More From the Blog

  • A dispatch from Women Deliver: How the private sector is ensuring women are included in more inclusive growth

    This post was originally published on the Atlantic Council’s New Atlanticist blog. Reprinted with permission.

    Over the course of four days in June, more than 8,000 world leaders, influencers, practitioners, advocates, academics, activists and journalists gathered in Vancouver, Canada, to discuss how to accelerate progress for girls and women around the globe. The Women Deliver conference included important conversations about the future of work and women’s economic participation. Importantly, the debate demonstrated how the dialogue on the role of the private sector is shifting: from corporate responsibility to corporate interest and from social impact to bottom line impact — and increasingly both.

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  • The darker side of development: Addressing power dynamics within development

    Does the development community effectively discuss and address power dynamics? In this episode, I sit down with Paul O’Brien, Vice President for Policy and Advocacy of Oxfam America, to discuss the uses of power within international development, policy and institutions.

    We explore the four types of power, discuss the currency of power within the world of development and talk about how even those programs and organizations that practice do no harm inevitably take risks that can be harmful.

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    How to make sure your nonprofit isn’t wasting its time with impact investing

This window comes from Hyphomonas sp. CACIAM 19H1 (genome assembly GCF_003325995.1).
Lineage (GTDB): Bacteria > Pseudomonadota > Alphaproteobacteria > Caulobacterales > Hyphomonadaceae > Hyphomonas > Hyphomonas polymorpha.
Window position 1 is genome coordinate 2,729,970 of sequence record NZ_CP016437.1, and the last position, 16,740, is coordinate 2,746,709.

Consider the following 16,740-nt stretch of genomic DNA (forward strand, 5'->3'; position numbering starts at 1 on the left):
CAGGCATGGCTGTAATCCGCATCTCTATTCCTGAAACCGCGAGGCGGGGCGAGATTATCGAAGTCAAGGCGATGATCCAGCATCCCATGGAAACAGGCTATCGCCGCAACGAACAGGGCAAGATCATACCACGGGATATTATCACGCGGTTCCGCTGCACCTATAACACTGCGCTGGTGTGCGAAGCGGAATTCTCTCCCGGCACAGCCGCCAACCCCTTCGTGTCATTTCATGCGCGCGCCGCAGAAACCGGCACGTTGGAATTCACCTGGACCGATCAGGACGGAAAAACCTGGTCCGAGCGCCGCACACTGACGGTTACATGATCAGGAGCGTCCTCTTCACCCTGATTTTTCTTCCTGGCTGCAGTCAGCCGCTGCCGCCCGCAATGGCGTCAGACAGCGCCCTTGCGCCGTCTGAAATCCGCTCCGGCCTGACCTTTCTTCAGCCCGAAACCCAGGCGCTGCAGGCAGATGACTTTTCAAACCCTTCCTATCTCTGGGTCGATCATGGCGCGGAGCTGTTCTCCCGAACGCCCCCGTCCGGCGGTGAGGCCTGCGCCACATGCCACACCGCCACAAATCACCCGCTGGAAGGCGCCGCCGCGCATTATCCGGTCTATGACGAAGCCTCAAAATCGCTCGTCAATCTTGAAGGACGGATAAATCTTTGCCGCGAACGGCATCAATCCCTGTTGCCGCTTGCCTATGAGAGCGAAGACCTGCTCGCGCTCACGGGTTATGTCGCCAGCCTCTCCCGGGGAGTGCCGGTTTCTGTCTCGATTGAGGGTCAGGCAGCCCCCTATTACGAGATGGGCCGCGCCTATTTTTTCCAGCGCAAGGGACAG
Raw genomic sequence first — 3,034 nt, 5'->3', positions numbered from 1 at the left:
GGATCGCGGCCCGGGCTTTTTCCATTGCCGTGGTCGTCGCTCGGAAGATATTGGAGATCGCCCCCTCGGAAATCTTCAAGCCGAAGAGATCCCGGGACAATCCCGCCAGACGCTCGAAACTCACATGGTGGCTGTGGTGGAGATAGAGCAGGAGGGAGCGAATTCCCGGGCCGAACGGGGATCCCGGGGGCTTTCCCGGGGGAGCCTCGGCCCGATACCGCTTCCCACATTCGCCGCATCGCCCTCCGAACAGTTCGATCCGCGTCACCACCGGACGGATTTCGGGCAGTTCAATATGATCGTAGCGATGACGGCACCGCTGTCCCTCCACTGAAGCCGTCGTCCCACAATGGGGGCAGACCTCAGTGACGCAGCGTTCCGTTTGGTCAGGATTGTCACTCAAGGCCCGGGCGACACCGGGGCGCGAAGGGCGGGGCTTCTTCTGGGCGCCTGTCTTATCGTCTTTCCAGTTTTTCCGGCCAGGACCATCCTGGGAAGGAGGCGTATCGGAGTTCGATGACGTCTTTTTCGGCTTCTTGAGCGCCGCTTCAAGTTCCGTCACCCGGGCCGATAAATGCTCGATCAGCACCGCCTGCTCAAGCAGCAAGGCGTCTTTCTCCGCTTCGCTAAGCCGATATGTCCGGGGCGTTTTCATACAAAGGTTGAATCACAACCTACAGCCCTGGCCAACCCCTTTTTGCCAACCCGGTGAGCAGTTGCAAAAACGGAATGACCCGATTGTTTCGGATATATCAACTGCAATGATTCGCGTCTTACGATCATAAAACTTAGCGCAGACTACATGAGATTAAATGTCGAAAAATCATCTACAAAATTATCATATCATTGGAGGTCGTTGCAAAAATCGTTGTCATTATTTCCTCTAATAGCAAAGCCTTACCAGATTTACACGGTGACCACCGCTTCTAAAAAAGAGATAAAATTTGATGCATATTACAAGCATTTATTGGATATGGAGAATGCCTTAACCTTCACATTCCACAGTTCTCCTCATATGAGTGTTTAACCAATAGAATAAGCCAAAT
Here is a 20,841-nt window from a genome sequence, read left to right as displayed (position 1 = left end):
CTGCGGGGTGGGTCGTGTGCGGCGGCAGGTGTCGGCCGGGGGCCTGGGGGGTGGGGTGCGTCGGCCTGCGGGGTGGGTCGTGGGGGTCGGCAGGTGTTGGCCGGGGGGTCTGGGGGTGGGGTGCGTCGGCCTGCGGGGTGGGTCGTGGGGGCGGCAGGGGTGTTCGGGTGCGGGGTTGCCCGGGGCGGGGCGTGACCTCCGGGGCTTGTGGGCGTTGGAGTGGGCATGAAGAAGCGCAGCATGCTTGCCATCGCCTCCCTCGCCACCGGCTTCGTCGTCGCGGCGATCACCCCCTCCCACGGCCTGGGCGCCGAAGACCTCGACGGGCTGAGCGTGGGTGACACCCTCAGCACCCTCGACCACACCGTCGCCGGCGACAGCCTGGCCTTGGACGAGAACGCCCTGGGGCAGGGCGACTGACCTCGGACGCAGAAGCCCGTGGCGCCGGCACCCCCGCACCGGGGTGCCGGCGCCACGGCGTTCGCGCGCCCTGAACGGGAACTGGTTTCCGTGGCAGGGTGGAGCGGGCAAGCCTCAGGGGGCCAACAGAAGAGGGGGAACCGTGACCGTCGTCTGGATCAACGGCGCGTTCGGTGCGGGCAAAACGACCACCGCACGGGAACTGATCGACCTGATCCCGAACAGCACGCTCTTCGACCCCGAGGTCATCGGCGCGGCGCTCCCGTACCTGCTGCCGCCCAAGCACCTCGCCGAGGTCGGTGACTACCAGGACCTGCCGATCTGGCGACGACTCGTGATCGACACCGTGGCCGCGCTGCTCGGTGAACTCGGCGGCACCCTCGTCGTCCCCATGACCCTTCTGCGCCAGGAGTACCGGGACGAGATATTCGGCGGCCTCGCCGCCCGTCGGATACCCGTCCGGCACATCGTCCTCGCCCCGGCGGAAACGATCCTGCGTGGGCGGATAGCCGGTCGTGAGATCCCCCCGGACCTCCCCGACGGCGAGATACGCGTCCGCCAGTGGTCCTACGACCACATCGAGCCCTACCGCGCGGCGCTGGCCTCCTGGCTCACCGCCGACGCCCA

A full version of this post originally appeared on the blog Stanford Social Innovation Review. This excerpt has been reprinted with permission.

    The explosive growth of the impact investing market has attracted more and more mission-driven nonprofits in recent years, but many of them are jumping in without first assessing if the undertaking is the right fit for their mission, culture or stakeholders. While some nonprofits are achieving their impact goals while making financial returns, many others have wasted years of staff time or thousands of dollars on expensive consultants with little to show for it.

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  • The darker side of development: The trouble with innovation

    The development community is in love with the idea of innovation as a way to accelerate positive change. But are innovation and disruption always positive? What are the unintended consequences from our drive to innovate?

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  • Three ways to develop education curricula for youth in emergency settings

    Education is important for all young people, but it can be lifesaving to youth in emergency settings. Adolescence is a period of significant cognitive, emotional and social change for every young person. For youth in emergency contexts, education can help to protect them from recruitment into armed services, sexual exploitation, abuse and early marriage. It can also build inner resilience by offering stability, normalcy and hope.

    Given the increase in emergencies worldwide and the number of youth who are out of school, it is critical to ensure that educational curricula are holistic, relevant and meet learners’ social-emotional and developmental needs. We believe there are three elements that must be considered to successfully develop curricula for youth in emergency settings.

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  • Technology strengthens resilience